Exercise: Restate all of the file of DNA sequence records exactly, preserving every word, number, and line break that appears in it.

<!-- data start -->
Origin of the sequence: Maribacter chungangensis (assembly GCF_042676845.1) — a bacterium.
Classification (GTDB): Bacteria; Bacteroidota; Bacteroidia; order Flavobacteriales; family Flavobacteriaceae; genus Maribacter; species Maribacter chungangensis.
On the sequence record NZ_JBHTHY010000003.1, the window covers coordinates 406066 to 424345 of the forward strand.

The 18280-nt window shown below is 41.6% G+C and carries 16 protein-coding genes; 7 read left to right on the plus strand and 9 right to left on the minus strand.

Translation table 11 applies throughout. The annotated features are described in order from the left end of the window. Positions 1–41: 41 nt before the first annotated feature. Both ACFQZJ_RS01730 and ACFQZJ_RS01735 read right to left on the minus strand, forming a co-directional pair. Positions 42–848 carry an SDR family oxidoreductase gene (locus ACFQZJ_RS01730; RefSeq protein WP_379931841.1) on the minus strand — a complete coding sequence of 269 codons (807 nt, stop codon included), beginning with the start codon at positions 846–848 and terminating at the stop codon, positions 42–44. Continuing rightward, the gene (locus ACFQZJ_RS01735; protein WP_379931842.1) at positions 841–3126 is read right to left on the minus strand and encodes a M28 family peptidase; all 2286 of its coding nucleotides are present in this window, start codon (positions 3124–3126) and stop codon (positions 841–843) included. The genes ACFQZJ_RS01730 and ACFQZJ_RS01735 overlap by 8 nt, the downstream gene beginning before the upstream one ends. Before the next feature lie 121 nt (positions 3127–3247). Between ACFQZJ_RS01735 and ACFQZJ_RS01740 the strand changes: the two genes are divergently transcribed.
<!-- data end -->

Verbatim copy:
Origin of the sequence: Maribacter chungangensis (assembly GCF_042676845.1) — a bacterium.
Classification (GTDB): Bacteria; Bacteroidota; Bacteroidia; order Flavobacteriales; family Flavobacteriaceae; genus Maribacter; species Maribacter chungangensis.
On the sequence record NZ_JBHTHY010000003.1, the window covers coordinates 406066 to 424345 of the forward strand.

The 18280-nt window shown below is 41.6% G+C and carries 16 protein-coding genes; 7 read left to right on the plus strand and 9 right to left on the minus strand.

Translation table 11 applies throughout. The annotated features are described in order from the left end of the window. Positions 1–41: 41 nt before the first annotated feature. Both ACFQZJ_RS01730 and ACFQZJ_RS01735 read right to left on the minus strand, forming a co-directional pair. Positions 42–848 carry an SDR family oxidoreductase gene (locus ACFQZJ_RS01730; RefSeq protein WP_379931841.1) on the minus strand — a complete coding sequence of 269 codons (807 nt, stop codon included), beginning with the start codon at positions 846–848 and terminating at the stop codon, positions 42–44. Continuing rightward, the gene (locus ACFQZJ_RS01735; protein WP_379931842.1) at positions 841–3126 is read right to left on the minus strand and encodes a M28 family peptidase; all 2286 of its coding nucleotides are present in this window, start codon (positions 3124–3126) and stop codon (positions 841–843) included. The genes ACFQZJ_RS01730 and ACFQZJ_RS01735 overlap by 8 nt, the downstream gene beginning before the upstream one ends. Before the next feature lie 121 nt (positions 3127–3247). Between ACFQZJ_RS01735 and ACFQZJ_RS01740 the strand changes: the two genes are divergently transcribed.